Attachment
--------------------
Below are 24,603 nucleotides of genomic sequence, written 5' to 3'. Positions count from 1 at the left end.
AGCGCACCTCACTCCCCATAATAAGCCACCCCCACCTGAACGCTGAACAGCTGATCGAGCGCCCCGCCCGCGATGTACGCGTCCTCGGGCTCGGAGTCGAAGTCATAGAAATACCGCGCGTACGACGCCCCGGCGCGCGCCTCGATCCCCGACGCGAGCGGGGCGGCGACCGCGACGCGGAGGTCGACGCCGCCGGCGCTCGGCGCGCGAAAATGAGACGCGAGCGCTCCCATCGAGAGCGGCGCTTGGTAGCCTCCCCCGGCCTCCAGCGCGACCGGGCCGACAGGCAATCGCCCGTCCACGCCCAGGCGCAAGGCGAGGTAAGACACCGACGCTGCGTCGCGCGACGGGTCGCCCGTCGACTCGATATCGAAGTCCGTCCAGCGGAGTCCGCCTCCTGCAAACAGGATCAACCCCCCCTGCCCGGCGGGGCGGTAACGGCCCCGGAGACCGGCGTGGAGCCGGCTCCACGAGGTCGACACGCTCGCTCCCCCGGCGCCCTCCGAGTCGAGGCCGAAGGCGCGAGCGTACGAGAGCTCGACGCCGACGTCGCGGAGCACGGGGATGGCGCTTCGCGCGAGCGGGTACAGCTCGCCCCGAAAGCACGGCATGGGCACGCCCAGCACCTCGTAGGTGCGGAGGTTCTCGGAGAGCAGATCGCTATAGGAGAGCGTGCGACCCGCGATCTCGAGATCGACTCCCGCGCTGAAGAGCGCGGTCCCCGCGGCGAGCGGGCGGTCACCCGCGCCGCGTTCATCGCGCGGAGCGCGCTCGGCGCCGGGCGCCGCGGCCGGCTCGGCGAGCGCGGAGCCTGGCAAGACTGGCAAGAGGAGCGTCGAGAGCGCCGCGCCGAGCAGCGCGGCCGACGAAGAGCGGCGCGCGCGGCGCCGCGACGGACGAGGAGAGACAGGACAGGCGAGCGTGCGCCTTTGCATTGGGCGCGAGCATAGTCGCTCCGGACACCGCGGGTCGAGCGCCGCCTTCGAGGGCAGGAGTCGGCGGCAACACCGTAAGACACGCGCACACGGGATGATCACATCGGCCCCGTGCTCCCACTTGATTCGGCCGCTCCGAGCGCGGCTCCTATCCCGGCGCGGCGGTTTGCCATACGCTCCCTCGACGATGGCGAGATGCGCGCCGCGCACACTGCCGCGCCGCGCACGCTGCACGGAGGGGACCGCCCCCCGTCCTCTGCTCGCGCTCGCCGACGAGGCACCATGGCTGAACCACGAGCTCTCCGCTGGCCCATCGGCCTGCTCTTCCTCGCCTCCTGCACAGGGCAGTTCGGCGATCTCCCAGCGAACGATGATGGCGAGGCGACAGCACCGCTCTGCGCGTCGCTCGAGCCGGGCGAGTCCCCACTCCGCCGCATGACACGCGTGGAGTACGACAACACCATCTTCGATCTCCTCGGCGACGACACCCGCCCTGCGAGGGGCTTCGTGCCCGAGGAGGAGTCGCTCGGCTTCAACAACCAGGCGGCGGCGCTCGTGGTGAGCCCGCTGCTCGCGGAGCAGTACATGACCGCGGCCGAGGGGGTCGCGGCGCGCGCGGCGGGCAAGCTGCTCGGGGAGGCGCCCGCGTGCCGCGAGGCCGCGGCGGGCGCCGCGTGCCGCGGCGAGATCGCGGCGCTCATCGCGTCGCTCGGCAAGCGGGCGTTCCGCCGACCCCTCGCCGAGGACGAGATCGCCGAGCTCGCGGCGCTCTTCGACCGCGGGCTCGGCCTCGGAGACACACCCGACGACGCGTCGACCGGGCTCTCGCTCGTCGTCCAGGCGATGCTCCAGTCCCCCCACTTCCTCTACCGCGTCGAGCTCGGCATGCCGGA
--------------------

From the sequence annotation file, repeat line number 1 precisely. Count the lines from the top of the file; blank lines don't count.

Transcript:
Below are 24,603 nucleotides of genomic sequence, written 5' to 3'. Positions count from 1 at the left end.